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From Troy Howard <>
Subject Contributing code
Date Fri, 14 Jan 2011 16:52:53 GMT

Now that we've moved past the proposal stage and defined our Initial
Committers list, I'd like to address the topic of how to be a
Contributor to Lucene.Net.

Some quick things to note upfront about roles. Previously I made a
point of distinguishing between Contributors and Committers at ASF.
This was meant to help motivated individuals to decide what level of
commitment they wanted to make to the project. I did not intend to
suggest that there is a special status of being a Contributor. I
listed those who had come forward offering support in the proposal
mostly to show that the community around the project was vital with a
lot of motivated individuals. I hope that this wasn't interpreted as
implying a special status to those people, or implying that others,
not on that list, could not be contributors.

There is no special status of Contributor that someone must gain prior
to submitting code. Anyone can write and submit code patches at any
time. As soon as you have done that, you are a Contributor.

All code contributions to ASF projects follow the same pattern. First,
a JIRA issue is created for the patch, with a description of the
change, and with the patch file attached to it. A project Committer
will find the issue, review the patch, and commit to SVN (or reject
the patch and provide an explanation).

Here's a quick guideline to the process for committing code to Lucene.Net:

Step-by-Step Example

Suppose I have downloaded the source code, and made a change to
'HelloWorld.cs'. Suppose I'm using TortoiseSVN.

STEP 1: Make a patch file

>From TortoiseSVN, right click on the changed file/files and select
'Create Patch' from the 'TortoiseSVN' context menu. Save it as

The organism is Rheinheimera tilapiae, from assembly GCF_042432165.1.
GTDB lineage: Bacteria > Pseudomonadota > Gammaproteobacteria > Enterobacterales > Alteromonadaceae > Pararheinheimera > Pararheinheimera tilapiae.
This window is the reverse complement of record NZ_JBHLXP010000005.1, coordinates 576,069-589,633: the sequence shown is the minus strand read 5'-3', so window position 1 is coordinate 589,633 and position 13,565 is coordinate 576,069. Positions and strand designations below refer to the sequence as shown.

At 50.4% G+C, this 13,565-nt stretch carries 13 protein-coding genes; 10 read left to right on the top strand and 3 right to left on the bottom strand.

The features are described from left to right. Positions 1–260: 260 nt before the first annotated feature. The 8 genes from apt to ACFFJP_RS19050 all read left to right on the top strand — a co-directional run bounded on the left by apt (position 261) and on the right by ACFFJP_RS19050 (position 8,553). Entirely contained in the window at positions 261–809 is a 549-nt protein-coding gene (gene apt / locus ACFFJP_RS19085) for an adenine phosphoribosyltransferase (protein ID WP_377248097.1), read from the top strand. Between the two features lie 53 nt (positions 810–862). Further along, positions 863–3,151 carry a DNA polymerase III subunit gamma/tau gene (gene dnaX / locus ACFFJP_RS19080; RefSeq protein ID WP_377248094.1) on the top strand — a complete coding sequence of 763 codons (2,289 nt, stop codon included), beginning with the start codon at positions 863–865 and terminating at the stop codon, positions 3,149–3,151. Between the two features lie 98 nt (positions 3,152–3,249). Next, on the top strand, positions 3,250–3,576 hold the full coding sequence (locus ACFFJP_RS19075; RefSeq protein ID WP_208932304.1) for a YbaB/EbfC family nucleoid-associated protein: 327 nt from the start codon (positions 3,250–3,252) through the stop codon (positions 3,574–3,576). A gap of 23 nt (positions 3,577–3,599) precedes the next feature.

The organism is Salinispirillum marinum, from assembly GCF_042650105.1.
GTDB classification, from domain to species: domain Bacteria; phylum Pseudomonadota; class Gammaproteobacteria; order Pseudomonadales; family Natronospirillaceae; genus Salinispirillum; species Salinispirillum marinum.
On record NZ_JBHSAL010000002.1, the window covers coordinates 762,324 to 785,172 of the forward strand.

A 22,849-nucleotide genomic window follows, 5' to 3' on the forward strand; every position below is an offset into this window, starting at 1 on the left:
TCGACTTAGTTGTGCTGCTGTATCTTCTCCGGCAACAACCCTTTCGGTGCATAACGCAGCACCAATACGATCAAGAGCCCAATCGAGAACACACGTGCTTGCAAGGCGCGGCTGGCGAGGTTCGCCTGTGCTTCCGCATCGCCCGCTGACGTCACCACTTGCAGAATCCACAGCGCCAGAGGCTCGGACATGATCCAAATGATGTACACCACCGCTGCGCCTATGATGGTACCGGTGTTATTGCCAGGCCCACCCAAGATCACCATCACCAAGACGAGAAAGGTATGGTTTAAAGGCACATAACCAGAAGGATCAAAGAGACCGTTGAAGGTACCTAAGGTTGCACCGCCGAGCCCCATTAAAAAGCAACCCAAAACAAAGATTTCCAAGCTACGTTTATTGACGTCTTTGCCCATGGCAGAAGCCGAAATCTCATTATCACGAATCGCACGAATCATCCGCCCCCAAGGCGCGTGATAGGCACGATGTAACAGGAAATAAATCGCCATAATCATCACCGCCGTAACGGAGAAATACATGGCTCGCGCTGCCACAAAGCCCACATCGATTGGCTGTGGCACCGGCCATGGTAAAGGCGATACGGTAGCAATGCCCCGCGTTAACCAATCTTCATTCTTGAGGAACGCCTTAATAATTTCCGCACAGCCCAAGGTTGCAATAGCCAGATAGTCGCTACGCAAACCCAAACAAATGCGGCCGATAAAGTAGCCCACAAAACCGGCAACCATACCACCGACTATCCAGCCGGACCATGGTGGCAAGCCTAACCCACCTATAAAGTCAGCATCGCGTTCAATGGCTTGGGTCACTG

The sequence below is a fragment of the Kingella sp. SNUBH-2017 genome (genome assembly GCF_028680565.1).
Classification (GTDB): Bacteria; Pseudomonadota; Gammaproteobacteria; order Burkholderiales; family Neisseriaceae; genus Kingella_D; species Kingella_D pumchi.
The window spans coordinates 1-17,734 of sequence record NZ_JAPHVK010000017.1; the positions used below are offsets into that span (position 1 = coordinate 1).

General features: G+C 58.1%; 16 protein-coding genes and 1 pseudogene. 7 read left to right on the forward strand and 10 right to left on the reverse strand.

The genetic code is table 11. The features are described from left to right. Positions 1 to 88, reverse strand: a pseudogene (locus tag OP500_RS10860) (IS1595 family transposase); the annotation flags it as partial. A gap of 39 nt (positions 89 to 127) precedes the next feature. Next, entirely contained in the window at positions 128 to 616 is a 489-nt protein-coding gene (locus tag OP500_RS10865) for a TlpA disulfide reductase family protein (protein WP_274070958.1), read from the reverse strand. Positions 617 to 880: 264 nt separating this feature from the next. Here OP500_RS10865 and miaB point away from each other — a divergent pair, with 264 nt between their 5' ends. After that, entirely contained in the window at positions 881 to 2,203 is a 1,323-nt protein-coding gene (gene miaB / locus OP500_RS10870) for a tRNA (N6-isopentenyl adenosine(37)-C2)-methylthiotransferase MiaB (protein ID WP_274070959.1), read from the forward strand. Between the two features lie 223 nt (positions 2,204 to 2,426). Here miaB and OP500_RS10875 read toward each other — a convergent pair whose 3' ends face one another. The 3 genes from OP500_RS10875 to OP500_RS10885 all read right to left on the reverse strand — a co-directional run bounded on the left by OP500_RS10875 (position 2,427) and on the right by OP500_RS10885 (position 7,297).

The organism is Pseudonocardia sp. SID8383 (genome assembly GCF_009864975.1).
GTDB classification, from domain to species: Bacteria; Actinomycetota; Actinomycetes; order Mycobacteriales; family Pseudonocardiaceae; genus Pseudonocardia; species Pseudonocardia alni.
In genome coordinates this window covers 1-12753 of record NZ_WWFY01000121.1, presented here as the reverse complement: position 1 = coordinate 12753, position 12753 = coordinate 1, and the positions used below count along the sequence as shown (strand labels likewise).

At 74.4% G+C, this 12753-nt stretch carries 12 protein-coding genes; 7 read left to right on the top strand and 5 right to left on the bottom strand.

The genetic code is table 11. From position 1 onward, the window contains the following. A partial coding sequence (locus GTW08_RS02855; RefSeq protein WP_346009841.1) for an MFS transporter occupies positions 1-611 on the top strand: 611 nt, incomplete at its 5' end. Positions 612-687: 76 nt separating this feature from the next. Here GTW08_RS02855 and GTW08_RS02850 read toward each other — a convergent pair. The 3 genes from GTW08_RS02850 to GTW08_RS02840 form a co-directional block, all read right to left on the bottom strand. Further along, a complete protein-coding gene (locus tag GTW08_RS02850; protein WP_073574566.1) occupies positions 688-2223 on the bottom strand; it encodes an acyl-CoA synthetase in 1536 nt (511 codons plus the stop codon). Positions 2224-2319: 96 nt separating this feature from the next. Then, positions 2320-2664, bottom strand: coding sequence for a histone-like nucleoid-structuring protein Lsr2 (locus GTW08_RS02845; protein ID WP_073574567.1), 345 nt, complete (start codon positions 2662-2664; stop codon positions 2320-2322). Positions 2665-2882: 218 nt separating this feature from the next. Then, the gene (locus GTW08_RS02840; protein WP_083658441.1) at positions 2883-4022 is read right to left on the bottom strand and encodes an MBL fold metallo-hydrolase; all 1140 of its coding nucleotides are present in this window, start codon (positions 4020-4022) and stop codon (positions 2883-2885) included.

STEP 2: Create a JIRA Issue

Lucene.Net's JIRA issue track is located here:

If you don't have account in JIRA, you can sign up easily (click
'Login' in upper right and from that screen, click 'SignUp')

Once you're logged in to JIRA, you can create a new issue in the issue
tracker. For code patches, use issue type 'Improvement' or 'Bug'.
Please describe the patch you made with enough information that
someone else can understand both the code and the reasons why you
patched it.

STEP 3: Attach patch file to the JIRA Issue

After creating the issue, attach the 'HelloWorld.cs.patch' file to the
issue. For large patches, you may want to compress the source code
into a zip file.

STEP 4: Committer will apply or reject patch

A Committer will find the new issue, review the patch and either
commit to SVN or reject the patch with an explanation. This often
involves a discussion in the comments for the issue. Please remain
engaged with the conversation to ensure the completion of the issue.
Perhaps only a small change needs to be made to the patch in order for
it to be accepted.


An example of an issue that follows this process is here:

I'd like to see a description of this process be available on the
project web page. I think this is a point of confusion for a lot of
would-be contributors.


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